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Instagram prohibits designs and memes related to self-injury

After the death of the British teenager Molly Russell in 2017, who committed suicide after seeing images related to suicide both on Instagram and on Pinterest, the well-known photographic social network now prohibits self-injury drawings and memes.

The platform, after taking measures against phishing, expands the concept of user security by requiring the prohibition of graphic content, such as cartoons, memes and photos, with scenes related to self-injury. "We will no longer allow", explain the Instagram leadership, imaginary representations of self-harm or that recall the subject of suicide on Instagram, such as drawings, memes or content in films or comics that use such images.

The official blog post also states that the network also removes other images that may not show scenes of self-harm or suicide, but could include elements related to self-harm and suicide.

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The company also stated that the accounts that share content related to suicide and self-harm will no longer be recommended in the research or will be penalized in exploration; instead, accounts that share resources for suicide prevention, such as the National Suicide Prevention Lifeline, will be promoted.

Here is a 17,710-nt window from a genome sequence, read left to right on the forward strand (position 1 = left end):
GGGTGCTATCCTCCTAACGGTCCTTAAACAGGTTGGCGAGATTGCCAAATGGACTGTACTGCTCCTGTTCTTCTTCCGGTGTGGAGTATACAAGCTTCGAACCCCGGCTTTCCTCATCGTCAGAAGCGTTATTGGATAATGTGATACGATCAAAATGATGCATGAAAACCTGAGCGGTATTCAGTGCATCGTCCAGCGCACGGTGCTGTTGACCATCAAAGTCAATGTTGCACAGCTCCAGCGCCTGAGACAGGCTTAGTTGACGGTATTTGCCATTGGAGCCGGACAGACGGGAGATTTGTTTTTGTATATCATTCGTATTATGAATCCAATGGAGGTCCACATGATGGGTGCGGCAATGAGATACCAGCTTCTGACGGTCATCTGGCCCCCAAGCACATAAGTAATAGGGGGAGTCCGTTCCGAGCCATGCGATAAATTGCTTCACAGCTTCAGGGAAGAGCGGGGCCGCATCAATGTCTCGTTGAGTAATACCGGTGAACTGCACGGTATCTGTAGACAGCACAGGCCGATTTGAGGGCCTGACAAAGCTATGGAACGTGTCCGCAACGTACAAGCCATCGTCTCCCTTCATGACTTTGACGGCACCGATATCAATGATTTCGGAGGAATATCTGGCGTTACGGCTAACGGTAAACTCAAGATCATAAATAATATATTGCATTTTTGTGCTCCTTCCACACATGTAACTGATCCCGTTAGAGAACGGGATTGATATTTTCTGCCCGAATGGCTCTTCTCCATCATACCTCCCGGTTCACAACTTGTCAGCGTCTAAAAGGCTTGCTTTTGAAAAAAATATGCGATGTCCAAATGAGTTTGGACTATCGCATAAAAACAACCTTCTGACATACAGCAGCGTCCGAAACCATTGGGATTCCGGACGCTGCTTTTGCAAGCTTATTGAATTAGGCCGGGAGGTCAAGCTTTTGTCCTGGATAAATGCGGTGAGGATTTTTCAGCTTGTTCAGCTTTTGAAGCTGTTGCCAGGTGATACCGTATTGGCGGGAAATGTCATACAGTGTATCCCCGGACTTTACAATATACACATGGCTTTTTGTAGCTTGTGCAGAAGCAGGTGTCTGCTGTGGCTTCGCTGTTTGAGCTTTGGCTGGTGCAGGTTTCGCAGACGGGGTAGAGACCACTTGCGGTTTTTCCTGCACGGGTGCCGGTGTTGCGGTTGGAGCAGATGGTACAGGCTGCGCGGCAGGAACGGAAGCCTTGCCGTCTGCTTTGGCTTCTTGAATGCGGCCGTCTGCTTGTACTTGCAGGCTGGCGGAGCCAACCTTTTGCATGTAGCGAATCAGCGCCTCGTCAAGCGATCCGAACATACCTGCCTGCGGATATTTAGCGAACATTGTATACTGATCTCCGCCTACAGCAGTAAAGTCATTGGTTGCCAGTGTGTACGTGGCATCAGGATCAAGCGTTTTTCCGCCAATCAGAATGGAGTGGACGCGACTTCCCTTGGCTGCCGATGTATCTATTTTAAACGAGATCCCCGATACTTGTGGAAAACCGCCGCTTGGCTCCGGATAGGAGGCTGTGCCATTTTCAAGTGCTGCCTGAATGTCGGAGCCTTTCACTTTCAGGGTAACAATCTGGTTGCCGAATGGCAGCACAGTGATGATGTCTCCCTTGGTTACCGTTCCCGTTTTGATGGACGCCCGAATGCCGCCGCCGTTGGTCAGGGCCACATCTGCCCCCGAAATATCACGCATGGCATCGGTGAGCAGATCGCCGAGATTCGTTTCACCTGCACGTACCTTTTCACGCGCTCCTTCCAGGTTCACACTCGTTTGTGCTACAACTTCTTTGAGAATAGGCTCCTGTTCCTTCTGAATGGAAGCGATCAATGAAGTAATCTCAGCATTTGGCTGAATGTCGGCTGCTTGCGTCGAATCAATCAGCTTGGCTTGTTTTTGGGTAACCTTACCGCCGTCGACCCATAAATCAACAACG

In February, the company announced that it would fight self-defeating images, hiding them because of its highly sensitive content. According to the World Health Organization, around 800,000 people die each year from suicide, which has become the second leading cause of death among young people aged 15 to 29 years.

In the United States, youth suicide increased by 56% in the last decade. Experts suggest that social media platforms could help counter this trend by monitoring accounts and running online awareness programs, training both young people and adults to recognize alarm bells in peers.

Nothing more important to me than the safety of people who use Instagram, especially the most vulnerable. Suicide and self-injury are difficult and complex subjects. there are many opinions on the best way to deal with them – but they matter a lot and for ME, as a parent, they hit the mark.

With these words, Adam Mosseri, head of Instagram, introduces the ban on images related to self-injury on his social media.